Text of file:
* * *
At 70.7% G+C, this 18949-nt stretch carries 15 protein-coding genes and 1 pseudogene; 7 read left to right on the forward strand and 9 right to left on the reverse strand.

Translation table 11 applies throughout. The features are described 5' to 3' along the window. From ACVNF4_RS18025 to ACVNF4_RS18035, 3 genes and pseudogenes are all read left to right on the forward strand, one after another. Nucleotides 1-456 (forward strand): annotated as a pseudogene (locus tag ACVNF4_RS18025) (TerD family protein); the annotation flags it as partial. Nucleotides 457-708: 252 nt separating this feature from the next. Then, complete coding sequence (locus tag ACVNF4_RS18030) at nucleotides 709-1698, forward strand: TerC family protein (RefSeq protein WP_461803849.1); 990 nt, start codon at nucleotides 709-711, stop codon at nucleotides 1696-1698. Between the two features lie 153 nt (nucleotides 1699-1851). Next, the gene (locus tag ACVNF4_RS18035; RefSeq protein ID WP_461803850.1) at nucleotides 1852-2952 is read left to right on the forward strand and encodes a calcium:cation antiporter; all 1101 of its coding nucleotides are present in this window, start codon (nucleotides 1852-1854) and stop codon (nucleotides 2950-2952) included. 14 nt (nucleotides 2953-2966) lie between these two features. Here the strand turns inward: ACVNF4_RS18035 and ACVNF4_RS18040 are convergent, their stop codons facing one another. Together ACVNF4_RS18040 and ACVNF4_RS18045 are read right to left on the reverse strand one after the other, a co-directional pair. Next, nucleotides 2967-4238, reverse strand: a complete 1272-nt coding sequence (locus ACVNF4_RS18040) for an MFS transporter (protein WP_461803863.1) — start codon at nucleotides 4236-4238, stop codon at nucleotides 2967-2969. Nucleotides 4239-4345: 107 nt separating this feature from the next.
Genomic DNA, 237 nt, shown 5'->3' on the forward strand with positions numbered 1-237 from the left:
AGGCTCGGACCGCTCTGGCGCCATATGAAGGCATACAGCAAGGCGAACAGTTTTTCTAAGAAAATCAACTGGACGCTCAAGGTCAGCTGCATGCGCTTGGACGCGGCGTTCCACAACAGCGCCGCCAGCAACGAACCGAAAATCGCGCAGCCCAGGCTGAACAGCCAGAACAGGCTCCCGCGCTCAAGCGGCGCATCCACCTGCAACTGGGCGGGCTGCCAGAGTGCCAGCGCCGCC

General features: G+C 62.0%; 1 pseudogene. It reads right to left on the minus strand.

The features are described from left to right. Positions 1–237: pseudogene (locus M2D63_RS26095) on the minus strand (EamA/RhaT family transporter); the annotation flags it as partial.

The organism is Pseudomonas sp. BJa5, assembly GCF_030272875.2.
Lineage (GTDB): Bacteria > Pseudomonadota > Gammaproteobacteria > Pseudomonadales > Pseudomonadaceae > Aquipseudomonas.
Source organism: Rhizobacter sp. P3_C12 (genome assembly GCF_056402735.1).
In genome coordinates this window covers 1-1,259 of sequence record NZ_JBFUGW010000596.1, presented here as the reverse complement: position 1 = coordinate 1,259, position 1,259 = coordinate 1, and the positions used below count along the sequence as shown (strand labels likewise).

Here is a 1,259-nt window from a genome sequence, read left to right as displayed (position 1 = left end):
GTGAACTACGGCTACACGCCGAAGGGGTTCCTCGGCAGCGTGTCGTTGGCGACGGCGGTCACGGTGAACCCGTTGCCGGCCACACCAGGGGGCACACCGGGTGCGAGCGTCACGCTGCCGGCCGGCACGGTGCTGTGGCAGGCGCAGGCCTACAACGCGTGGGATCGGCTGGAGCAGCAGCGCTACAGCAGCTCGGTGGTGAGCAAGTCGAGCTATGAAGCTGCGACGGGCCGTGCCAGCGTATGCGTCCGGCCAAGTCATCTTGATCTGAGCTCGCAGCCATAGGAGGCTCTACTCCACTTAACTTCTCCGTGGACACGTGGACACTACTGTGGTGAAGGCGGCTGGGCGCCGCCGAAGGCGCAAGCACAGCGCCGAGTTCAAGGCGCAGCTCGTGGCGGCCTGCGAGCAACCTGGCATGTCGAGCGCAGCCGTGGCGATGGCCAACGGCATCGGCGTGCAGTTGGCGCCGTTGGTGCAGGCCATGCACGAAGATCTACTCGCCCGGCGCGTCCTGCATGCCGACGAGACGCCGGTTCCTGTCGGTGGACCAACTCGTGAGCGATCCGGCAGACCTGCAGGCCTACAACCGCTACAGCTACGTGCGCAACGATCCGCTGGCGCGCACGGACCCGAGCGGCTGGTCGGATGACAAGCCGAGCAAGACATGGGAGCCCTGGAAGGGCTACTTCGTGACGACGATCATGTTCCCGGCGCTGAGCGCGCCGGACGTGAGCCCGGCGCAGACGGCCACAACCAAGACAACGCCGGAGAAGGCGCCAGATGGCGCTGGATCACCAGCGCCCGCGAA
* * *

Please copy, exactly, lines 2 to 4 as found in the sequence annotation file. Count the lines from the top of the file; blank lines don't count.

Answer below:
Translation table 11 applies throughout. The features are described 5' to 3' along the window. From ACVNF4_RS18025 to ACVNF4_RS18035, 3 genes and pseudogenes are all read left to right on the forward strand, one after another. Nucleotides 1-456 (forward strand): annotated as a pseudogene (locus tag ACVNF4_RS18025) (TerD family protein); the annotation flags it as partial. Nucleotides 457-708: 252 nt separating this feature from the next. Then, complete coding sequence (locus tag ACVNF4_RS18030) at nucleotides 709-1698, forward strand: TerC family protein (RefSeq protein WP_461803849.1); 990 nt, start codon at nucleotides 709-711, stop codon at nucleotides 1696-1698. Between the two features lie 153 nt (nucleotides 1699-1851). Next, the gene (locus tag ACVNF4_RS18035; RefSeq protein ID WP_461803850.1) at nucleotides 1852-2952 is read left to right on the forward strand and encodes a calcium:cation antiporter; all 1101 of its coding nucleotides are present in this window, start codon (nucleotides 1852-1854) and stop codon (nucleotides 2950-2952) included. 14 nt (nucleotides 2953-2966) lie between these two features. Here the strand turns inward: ACVNF4_RS18035 and ACVNF4_RS18040 are convergent, their stop codons facing one another. Together ACVNF4_RS18040 and ACVNF4_RS18045 are read right to left on the reverse strand one after the other, a co-directional pair. Next, nucleotides 2967-4238, reverse strand: a complete 1272-nt coding sequence (locus ACVNF4_RS18040) for an MFS transporter (protein WP_461803863.1) — start codon at nucleotides 4236-4238, stop codon at nucleotides 2967-2969. Nucleotides 4239-4345: 107 nt separating this feature from the next.
Genomic DNA, 237 nt, shown 5'->3' on the forward strand with positions numbered 1-237 from the left:
AGGCTCGGACCGCTCTGGCGCCATATGAAGGCATACAGCAAGGCGAACAGTTTTTCTAAGAAAATCAACTGGACGCTCAAGGTCAGCTGCATGCGCTTGGACGCGGCGTTCCACAACAGCGCCGCCAGCAACGAACCGAAAATCGCGCAGCCCAGGCTGAACAGCCAGAACAGGCTCCCGCGCTCAAGCGGCGCATCCACCTGCAACTGGGCGGGCTGCCAGAGTGCCAGCGCCGCC